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South Carolina Supreme Court rules against policyholders in COVID case


The South Carolina Supreme Court joined three other state supreme courts on Wednesday and ruled in insurers’ favor in COVID-related business interruption litigation.

The state’s Columbia-based high court was asked by the U.S. District Court in Columbia to rule on whether COVID-19’s presence in several Carolina Ale House establishments operated by Columbia-based Sullivan Management LLC constituted direct physical loss or damage under a commercial property policy issued by Allianz SE units, according to a three-judge panel’s unanimous ruling in Sullivan Management LLC v. Fireman’s Fund Insurance Co., and Allianz Global Risks, US Insurance Co.

“The policy does not expressly define ‘direct physical loss or damage’; therefore, those terms must be interpreted under their common meaning,” the ruling said. 

Citing “persuasive” rulings by other courts, the decision said, “The contention that a government shut-down order caused physical damage or loss is meritless.

“While the order prohibiting indoor dining certainly affected Sullivan’s financial well-being, the order itself was not directly physical,” said the ruling, in holding also that the virus particles’ presence in its facilities does not constitute physical loss or damage.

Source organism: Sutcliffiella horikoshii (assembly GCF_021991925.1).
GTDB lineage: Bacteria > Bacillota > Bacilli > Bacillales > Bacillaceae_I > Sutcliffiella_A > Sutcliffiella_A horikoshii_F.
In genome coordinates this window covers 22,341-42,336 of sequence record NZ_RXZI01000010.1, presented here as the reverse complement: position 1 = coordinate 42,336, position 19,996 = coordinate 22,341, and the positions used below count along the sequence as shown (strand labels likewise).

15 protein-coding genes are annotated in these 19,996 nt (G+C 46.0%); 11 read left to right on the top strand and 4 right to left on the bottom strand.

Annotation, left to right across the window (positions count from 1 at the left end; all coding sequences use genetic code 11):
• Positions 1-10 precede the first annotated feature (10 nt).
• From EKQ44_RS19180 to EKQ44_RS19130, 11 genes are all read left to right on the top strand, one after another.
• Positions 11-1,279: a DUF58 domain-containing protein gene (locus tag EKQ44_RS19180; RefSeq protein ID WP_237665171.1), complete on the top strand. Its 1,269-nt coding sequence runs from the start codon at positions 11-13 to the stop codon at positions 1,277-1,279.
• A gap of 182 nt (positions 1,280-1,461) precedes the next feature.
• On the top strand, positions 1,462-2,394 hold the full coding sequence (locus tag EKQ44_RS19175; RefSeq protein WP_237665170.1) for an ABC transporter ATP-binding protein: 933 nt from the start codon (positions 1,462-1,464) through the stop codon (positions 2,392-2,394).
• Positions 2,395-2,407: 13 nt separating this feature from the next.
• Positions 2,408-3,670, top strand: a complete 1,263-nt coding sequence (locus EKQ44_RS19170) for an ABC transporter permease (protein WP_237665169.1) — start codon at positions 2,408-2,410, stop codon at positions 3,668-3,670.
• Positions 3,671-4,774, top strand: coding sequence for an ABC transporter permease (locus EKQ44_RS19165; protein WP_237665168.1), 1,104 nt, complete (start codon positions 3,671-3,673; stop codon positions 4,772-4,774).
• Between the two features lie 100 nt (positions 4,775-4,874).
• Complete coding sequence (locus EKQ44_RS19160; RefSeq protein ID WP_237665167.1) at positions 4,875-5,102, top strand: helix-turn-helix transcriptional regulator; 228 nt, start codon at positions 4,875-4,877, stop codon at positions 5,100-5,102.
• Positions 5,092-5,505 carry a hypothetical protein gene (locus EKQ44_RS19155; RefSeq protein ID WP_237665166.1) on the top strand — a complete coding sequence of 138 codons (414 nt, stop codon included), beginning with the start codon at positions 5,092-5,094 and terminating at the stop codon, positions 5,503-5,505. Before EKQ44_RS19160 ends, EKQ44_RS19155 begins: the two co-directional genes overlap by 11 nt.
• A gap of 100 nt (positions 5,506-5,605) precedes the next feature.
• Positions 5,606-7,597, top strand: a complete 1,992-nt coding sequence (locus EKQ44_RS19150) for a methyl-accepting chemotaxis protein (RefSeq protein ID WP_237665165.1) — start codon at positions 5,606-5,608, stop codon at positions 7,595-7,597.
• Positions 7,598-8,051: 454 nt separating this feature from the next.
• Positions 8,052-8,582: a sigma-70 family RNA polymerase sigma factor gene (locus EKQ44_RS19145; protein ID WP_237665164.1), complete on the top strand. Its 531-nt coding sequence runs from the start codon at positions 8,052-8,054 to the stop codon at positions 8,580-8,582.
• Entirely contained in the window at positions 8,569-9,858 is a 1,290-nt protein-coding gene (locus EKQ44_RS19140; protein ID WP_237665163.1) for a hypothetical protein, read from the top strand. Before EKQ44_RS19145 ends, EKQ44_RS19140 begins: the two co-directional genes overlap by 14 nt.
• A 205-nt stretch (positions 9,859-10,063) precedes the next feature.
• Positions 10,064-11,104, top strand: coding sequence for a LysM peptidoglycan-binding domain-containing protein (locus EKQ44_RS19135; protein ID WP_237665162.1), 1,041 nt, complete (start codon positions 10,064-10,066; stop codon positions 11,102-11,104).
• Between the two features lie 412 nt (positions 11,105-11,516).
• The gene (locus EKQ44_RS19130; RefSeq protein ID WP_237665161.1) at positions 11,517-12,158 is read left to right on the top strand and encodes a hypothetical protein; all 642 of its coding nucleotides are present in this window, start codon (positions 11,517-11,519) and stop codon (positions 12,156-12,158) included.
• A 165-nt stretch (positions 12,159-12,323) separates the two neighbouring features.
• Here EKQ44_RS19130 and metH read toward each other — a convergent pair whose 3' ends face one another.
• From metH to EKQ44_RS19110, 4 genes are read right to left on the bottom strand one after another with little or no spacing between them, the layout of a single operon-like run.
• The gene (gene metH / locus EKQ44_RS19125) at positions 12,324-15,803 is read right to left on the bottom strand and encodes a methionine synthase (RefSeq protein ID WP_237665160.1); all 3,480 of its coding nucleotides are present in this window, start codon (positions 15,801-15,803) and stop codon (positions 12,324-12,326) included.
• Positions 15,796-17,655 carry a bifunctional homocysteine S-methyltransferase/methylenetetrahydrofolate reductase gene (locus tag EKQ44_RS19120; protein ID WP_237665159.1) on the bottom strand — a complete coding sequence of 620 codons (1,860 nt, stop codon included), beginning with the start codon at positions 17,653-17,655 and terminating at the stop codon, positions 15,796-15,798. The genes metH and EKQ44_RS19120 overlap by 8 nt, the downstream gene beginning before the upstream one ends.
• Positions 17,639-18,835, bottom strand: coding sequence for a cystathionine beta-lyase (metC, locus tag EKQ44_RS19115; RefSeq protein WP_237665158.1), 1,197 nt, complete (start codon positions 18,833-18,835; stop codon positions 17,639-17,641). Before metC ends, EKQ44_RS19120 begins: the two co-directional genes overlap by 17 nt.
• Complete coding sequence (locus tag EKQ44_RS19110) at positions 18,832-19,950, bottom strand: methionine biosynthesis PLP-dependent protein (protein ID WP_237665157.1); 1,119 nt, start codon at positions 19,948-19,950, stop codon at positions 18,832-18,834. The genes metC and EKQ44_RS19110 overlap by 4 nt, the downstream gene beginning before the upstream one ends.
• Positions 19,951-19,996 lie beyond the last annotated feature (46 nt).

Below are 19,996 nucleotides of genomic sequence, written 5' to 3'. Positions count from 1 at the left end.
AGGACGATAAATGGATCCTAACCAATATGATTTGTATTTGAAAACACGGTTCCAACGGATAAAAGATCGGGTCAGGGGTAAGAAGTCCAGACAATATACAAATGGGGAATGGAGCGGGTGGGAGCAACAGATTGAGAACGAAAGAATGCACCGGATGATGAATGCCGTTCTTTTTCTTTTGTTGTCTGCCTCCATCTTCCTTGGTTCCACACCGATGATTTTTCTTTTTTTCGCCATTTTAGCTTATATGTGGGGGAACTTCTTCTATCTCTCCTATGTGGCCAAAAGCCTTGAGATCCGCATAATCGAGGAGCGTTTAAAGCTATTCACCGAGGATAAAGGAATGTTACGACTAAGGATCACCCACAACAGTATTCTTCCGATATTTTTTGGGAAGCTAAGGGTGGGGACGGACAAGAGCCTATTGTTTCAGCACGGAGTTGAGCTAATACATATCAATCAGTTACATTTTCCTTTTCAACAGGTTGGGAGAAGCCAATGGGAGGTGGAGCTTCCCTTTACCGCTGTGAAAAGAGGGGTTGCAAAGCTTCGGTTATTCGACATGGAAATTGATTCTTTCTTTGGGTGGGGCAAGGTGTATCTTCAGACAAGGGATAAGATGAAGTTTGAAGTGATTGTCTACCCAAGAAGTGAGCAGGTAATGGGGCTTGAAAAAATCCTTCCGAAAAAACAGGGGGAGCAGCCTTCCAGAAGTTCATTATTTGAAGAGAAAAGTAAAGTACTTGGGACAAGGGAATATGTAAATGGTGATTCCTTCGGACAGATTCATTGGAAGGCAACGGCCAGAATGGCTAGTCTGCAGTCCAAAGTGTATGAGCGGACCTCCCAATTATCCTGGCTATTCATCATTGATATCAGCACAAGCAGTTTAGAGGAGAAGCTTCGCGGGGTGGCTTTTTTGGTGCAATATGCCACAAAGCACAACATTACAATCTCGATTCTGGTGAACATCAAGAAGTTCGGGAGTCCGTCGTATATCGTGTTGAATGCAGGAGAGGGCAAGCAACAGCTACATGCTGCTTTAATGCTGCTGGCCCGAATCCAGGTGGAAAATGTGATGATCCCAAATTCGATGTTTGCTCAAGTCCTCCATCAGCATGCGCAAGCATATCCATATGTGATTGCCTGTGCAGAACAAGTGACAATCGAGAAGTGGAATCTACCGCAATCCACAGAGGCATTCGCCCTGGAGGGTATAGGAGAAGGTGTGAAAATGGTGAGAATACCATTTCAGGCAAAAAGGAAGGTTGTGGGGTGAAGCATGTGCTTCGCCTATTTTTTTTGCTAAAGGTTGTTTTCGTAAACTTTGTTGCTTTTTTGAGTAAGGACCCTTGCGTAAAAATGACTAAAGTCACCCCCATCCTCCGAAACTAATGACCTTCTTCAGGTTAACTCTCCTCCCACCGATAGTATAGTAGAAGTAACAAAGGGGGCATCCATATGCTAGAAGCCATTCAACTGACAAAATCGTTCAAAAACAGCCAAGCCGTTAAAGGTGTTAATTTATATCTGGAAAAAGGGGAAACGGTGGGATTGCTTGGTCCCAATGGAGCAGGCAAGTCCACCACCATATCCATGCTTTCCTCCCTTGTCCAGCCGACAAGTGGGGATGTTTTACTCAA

Plaintiff attorney Justin Lucey of Justin O’Toole Lucey, P.A in Mount Pleasant, South Carolina, said in a statement he was “Surprised and disappointed. We will be filing a motion for the Court to reconsider its reasoning.”

Fireman’s Fund attorney Brett Ingerman, a partner with DLA Piper LLP in Baltimore, said in a statement, the court’s ruling “joins the overwhelming weight of authority” on the issue of whether COVID-19’s presence and corresponding government orders triggers coverage under the policy language.

Laura A. Foggan, a partner with Crowell & Moring LLP in Washington, whose law firm submitted an amicus brief on behalf of the American Property Casualty Insurance Association and the National Association of  Mutual Insurance Cos., said in a statement, “It’s gratifying that another state supreme court has unanimously concluded that COVID-19 related business interruption claims do not trigger property insurance coverage, which covers situations where there actually is direct physical loss of or damage to property, not simply economic loss.”

South Carolina is the fourth state supreme court to rule against policyholders in comparable litigation. In June, the Wisconsin Supreme Court joined the Iowa and Massachusetts state supreme courts in ruling against them.